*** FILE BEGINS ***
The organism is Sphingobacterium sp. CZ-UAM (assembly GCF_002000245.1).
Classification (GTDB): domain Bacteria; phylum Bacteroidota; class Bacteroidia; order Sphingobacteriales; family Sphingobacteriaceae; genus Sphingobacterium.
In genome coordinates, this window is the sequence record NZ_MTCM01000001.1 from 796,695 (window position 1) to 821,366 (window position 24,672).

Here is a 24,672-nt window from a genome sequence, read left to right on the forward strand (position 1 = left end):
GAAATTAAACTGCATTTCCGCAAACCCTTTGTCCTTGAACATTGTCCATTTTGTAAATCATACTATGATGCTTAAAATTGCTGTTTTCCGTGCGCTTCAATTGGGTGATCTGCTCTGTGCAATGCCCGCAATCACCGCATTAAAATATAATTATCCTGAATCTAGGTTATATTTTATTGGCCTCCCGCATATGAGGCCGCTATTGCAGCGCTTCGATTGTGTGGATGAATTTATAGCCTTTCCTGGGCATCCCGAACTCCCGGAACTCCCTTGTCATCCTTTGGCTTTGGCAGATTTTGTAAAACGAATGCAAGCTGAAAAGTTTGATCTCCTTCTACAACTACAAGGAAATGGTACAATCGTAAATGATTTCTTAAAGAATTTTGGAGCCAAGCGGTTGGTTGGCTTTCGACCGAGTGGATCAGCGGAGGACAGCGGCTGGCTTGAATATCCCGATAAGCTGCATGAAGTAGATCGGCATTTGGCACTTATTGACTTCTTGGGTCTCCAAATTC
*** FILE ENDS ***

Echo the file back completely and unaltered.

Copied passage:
The organism is Sphingobacterium sp. CZ-UAM (assembly GCF_002000245.1).
Classification (GTDB): domain Bacteria; phylum Bacteroidota; class Bacteroidia; order Sphingobacteriales; family Sphingobacteriaceae; genus Sphingobacterium.
In genome coordinates, this window is the sequence record NZ_MTCM01000001.1 from 796,695 (window position 1) to 821,366 (window position 24,672).

Here is a 24,672-nt window from a genome sequence, read left to right on the forward strand (position 1 = left end):
GAAATTAAACTGCATTTCCGCAAACCCTTTGTCCTTGAACATTGTCCATTTTGTAAATCATACTATGATGCTTAAAATTGCTGTTTTCCGTGCGCTTCAATTGGGTGATCTGCTCTGTGCAATGCCCGCAATCACCGCATTAAAATATAATTATCCTGAATCTAGGTTATATTTTATTGGCCTCCCGCATATGAGGCCGCTATTGCAGCGCTTCGATTGTGTGGATGAATTTATAGCCTTTCCTGGGCATCCCGAACTCCCGGAACTCCCTTGTCATCCTTTGGCTTTGGCAGATTTTGTAAAACGAATGCAAGCTGAAAAGTTTGATCTCCTTCTACAACTACAAGGAAATGGTACAATCGTAAATGATTTCTTAAAGAATTTTGGAGCCAAGCGGTTGGTTGGCTTTCGACCGAGTGGATCAGCGGAGGACAGCGGCTGGCTTGAATATCCCGATAAGCTGCATGAAGTAGATCGGCATTTGGCACTTATTGACTTCTTGGGTCTCCAAATTC